Assessment for northern abalone, Haliotis kamtschatkana
J. Lessard, A. Campbell, Z. Zhang, L. MacDougall, S. Hankewich
The paper reviewed literature and available research to examine factors affecting
recovery potential and to assess source mortality rates affecting permitting under
SARA. Recent surveys show northern abalone abundance is continuing to
decline and the analysis and modelling indicates that abalone mortality would
need to be reduced below 20% for recovery to occur.
The paper documented estimates of mortality rates and indicate that a primary
threat to recovery is illegal harvest.
Considerable discussion ensued on the interaction between SARA listed sea
otters and abalone. It was noted that sea otters and abalone co-existed before
otters were extirpated in BC, but there is high uncertainty over long-term impacts
both positive and negative, of sea otters on abalone. There is an opportunity to
conduct research, depending on available resources and priorities, to assess
factors affecting abalone mortality including the impacts from sea otter predation
(on abalone and on abalone predators, such as Dungeness crab, and /or
abalone competitors, such as sea urchins) in areas with and without sea otters.
Participants discussed First Nations interest in abalone Food, Social and
Ceremonial (FSC) fisheries in areas benefiting from local enhancement and
protection activities. The Subcommittee acknowledged that First Nations harvest
opportunities will need to be consistent with recovery goals. Science advice is
not yet available to set density levels that would support limited harvests for FSC
purposes, although the Subcommittee agreed with the paper’s recommendation
to commence these discussions.
Little is known about localized impacts of other human activities (e.g., finfish
aquaculture, log-dumps) on abalone habitat and abalone. The recommendation
was to use assessment protocols for habitat developments on, in and under the
water as recommended in the paper, including the collection of data.
ii
Working Paper I2006-04: The development of ROV video survey and data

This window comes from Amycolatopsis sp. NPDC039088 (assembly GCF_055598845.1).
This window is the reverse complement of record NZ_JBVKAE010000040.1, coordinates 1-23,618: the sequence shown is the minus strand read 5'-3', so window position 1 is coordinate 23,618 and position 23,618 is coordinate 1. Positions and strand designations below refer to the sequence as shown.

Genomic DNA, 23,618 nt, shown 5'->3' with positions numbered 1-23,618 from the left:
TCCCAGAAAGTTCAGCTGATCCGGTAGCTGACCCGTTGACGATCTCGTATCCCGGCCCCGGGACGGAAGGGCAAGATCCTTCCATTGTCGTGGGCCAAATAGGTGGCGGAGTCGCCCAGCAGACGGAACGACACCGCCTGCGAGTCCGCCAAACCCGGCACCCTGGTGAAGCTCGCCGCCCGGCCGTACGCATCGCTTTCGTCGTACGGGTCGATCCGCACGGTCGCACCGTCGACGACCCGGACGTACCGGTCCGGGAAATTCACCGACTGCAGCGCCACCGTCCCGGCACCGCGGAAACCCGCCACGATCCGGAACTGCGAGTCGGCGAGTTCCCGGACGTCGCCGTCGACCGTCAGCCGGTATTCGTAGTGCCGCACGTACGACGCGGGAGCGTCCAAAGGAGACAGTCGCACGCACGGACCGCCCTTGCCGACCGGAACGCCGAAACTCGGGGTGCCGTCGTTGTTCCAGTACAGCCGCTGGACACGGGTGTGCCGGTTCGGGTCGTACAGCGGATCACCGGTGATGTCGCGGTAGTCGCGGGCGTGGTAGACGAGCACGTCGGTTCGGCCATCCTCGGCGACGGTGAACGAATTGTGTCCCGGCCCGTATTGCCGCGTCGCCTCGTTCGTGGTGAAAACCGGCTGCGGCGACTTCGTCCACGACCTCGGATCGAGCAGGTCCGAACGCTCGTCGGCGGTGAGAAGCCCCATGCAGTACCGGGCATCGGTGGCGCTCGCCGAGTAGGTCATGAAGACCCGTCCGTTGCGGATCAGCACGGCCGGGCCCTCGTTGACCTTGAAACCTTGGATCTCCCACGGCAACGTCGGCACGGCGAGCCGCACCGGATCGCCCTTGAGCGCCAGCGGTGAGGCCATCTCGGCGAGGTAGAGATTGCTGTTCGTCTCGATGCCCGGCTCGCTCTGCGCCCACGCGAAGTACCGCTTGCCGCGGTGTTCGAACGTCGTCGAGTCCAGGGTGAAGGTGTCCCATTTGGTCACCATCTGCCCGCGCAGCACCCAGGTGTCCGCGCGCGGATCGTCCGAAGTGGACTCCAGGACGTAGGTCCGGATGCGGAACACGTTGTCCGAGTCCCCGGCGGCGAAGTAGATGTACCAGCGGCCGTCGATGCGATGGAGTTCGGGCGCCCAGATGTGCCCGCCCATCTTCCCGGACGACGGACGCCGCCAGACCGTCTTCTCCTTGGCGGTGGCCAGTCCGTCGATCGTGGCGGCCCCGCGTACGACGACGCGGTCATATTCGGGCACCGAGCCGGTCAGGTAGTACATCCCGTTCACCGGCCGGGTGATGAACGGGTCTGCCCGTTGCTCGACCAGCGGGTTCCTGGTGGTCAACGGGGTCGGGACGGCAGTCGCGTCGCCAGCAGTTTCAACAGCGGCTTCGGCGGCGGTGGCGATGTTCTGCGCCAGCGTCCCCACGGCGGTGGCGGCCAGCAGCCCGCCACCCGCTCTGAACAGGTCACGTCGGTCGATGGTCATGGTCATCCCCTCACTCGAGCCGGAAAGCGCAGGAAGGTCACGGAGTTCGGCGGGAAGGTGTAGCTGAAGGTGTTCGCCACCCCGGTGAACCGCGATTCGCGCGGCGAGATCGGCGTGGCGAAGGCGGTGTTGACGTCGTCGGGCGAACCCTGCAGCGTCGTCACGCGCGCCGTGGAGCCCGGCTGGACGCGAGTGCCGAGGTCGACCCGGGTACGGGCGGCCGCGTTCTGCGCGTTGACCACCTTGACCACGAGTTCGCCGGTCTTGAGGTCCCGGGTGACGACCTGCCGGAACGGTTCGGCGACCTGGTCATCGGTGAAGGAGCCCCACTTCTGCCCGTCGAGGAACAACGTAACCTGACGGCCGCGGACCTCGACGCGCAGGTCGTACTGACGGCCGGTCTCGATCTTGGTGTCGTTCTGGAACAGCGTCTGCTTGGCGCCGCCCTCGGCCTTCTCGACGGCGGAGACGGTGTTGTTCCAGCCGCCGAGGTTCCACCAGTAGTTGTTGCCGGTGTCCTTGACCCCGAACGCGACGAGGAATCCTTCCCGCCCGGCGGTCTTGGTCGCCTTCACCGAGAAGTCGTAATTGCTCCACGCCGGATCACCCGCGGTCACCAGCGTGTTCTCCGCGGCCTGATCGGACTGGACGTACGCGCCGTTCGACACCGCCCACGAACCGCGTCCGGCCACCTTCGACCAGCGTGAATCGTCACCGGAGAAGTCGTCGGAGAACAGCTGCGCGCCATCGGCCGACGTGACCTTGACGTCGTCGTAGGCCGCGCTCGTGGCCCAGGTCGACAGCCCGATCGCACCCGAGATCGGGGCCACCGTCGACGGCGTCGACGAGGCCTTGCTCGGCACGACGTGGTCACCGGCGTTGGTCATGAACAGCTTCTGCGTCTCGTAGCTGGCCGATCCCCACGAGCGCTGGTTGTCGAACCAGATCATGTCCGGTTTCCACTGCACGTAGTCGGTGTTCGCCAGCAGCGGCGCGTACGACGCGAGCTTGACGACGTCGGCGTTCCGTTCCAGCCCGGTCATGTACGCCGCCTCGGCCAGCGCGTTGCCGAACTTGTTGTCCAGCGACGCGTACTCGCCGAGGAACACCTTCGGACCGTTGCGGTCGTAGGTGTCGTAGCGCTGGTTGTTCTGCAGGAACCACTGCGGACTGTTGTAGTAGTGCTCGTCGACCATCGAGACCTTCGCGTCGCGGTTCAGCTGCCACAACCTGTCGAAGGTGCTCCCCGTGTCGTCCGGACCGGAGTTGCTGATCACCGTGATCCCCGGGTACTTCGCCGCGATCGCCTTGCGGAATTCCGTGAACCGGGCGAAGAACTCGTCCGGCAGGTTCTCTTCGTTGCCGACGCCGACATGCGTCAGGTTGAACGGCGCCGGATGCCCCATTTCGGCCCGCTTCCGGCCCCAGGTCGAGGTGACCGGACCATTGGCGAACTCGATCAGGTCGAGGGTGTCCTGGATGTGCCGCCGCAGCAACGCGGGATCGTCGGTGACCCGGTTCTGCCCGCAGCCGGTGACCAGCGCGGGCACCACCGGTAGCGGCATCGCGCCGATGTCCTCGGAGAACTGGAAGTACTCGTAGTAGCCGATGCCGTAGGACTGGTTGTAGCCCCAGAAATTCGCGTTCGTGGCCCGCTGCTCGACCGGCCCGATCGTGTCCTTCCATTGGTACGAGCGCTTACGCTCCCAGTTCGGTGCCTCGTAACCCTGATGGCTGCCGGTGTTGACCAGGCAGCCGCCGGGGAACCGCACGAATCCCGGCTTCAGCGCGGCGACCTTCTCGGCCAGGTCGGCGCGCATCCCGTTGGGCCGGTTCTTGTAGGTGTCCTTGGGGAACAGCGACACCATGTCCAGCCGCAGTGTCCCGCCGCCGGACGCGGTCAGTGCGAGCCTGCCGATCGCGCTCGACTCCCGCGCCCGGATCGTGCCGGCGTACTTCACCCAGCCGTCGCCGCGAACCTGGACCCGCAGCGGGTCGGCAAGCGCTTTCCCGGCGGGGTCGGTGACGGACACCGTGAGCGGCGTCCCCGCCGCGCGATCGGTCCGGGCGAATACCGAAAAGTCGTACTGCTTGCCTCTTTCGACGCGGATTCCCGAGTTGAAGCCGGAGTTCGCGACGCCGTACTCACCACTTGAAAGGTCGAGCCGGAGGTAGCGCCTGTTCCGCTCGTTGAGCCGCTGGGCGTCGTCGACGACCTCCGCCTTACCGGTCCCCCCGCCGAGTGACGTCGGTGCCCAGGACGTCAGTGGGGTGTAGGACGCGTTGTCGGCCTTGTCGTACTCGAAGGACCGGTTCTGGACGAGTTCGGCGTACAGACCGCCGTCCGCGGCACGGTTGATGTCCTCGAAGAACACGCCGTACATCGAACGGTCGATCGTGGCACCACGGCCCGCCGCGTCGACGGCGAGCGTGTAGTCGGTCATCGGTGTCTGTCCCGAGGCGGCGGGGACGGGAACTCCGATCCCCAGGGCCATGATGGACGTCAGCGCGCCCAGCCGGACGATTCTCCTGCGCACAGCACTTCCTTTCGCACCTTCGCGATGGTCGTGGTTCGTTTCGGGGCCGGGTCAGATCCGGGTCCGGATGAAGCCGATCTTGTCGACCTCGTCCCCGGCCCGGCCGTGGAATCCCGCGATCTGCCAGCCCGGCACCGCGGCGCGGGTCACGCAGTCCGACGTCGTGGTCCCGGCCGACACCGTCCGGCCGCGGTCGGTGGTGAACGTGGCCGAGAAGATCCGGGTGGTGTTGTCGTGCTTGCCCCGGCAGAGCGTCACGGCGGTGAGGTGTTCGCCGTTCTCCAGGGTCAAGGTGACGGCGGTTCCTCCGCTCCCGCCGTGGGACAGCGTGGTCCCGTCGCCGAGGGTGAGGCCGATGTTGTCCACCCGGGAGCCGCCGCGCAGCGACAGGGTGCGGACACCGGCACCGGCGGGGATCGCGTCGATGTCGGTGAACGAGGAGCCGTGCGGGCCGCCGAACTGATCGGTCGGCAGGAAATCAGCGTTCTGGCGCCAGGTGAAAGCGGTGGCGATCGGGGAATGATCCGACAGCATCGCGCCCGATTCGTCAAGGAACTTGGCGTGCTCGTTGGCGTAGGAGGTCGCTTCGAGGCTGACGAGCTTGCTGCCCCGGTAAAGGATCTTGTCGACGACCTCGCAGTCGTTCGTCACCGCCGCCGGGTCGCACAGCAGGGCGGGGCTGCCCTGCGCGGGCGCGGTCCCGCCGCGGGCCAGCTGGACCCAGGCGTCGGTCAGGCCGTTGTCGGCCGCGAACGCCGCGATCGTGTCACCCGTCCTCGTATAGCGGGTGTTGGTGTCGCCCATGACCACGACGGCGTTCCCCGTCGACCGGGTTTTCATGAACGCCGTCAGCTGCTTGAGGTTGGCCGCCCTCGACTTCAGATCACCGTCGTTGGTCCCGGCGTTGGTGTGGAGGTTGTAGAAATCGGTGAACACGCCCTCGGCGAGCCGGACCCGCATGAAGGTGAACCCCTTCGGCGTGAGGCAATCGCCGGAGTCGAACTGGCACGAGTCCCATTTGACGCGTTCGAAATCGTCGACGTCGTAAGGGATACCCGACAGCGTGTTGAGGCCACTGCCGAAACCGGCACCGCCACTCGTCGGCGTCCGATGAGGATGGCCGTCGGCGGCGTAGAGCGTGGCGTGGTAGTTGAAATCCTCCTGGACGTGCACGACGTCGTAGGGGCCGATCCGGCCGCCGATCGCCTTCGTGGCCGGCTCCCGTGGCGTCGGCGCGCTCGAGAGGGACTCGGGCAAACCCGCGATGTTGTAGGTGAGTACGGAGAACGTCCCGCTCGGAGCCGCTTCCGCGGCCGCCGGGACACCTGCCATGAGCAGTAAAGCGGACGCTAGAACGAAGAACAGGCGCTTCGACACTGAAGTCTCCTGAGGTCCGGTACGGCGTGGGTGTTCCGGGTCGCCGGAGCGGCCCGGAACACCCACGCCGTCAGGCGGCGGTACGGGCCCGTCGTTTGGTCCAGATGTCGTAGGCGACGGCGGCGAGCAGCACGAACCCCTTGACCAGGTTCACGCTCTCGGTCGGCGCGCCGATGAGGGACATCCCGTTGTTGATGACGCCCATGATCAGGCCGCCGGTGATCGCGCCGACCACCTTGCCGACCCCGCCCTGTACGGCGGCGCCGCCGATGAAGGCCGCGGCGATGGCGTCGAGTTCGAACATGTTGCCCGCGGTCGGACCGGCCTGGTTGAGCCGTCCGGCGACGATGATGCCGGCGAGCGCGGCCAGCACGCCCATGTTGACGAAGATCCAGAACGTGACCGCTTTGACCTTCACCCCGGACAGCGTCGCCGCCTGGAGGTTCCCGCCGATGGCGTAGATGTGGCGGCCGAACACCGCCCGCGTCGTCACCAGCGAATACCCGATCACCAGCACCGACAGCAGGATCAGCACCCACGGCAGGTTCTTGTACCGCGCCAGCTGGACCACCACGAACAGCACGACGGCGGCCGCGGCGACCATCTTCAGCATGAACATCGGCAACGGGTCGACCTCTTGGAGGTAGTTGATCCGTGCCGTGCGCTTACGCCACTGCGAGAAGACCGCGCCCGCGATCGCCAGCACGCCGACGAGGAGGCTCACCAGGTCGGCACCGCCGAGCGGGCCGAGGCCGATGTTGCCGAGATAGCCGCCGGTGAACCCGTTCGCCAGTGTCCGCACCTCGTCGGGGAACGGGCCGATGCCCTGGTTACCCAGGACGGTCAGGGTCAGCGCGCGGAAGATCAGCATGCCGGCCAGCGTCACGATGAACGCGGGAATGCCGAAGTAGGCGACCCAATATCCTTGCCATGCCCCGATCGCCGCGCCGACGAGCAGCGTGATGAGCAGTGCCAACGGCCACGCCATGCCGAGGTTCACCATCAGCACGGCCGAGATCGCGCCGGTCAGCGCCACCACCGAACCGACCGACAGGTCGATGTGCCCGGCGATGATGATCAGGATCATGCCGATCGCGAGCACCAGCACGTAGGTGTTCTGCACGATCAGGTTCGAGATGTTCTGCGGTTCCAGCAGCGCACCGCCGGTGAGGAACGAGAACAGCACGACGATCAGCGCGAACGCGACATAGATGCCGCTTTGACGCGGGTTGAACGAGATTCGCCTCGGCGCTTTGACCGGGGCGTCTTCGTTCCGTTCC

classification protocols for monitoring hard seabed substrates
B. Emmett, P. Thuringer, S. Cook, and B. Burd
In British Columbia many finfish aquaculture operations are sited over hard
bottom substrates. Provincial regulations for operational monitoring of organic
waste impacts require video survey effort (quadrants stations and survey
transects) but lack standard protocols for the field survey, data interpretation and
analysis. The paper presented a review of video survey protocols in other
jurisdictions, an assessment of video imagery from Provincial Ministry of
Environment operational monitoring at 16 sites in BC and results of field studies
conducted in collaboration with DFO, MOE and Industry.
The Subcommittee agreed that there is a need to set minimum standards for
data collection and a need for a harmonized approach to collecting the
information from both BC MOE and DFO perspectives.
However, the
Subcommittee struggled with the paper’s specific recommendations as to the
protocols for the ROV surveys and the data collection, particularly the transect
methodology.
There are two key recommendations from the paper that were considered
important to the Subcommittee: to adopt a protocol for ROV video surveys
(Section 3.4) and to adopt a data collection and classification protocol (Section
4.3). Clear supporting documentation needs to be provided in support of each
recommendation.
iii
SOMMAIRE
Le Sous-comité du Comité d’examen des évaluations scientifiques du Pacifique
(CEESP) sur les invertébrés s’est réuni les 29 et 30 novembre 2006 à la Station
biologique du Pacifique, à Nanaimo (C.-B.). Le Sous-comité a examiné deux
documents de travail.
Document de travail I2006-03 : Avis scientifique pour l’évaluation des
dommages acceptables concernant l’ormeau nordique, Haliotis
kamtschatkana
J. Lessard, A. Campbell, Z. Zhang, L. MacDougall, S. Hankewich
Le document est le résultat d’une étude de la documentation et des recherches
existantes visant à examiner les facteurs susceptibles d’avoir une incidence sur
le potentiel de rétablissement et à évaluer les taux de mortalité à la source qui
ont des conséquences sur la délivrance d’autorisations en vertu de la LEP. De
récents relevés montrent que l’abondance de l’ormeau nordique continue à
diminuer; l’analyse et la modélisation montrent que la mortalité de l’ormeau
devrait être abaissée sous la barre des 20 % pour qu’il y ait rétablissement.
Les auteurs ont estimé le taux de mortalité et notent qu’une des principales
menaces qui se posent au rétablissement est la pêche illégale.
Suit une très longue discussion sur l’interaction entre la loutre et l’ormeau
nordique. On fait remarquer que les loutres de mer et l’ormeau coexistaient avant
que la loutre disparaisse de la C.-B., mais les effets à long terme, positifs et
négatifs, de la loutre sur l’ormeau sont empreints d’incertitude. Il y a là matière à
recherche, selon les ressources et les priorités, de manière à évaluer les facteurs
qui influent sur la mortalité de l’ormeau, y compris les effets de la prédation de la
loutre de mer (sur l’ormeau et sur les prédateurs de l’ormeau, tels que le crabe
dormeur ou les concurrents de l’ormeau comme les oursins) dans les zones où
vivent des loutres et dans les zones sans loutres.
Les participants ont examiné l’intérêt des Premières nations pour les pêches de
l’ormeau à des fins alimentaires, sociales et rituelles dans des zones qui
bénéficient d’activités locales de mise en valeur et de protection. Le Sous-comité
reconnaît que les possibilités de pêche par les Premières nations devront être en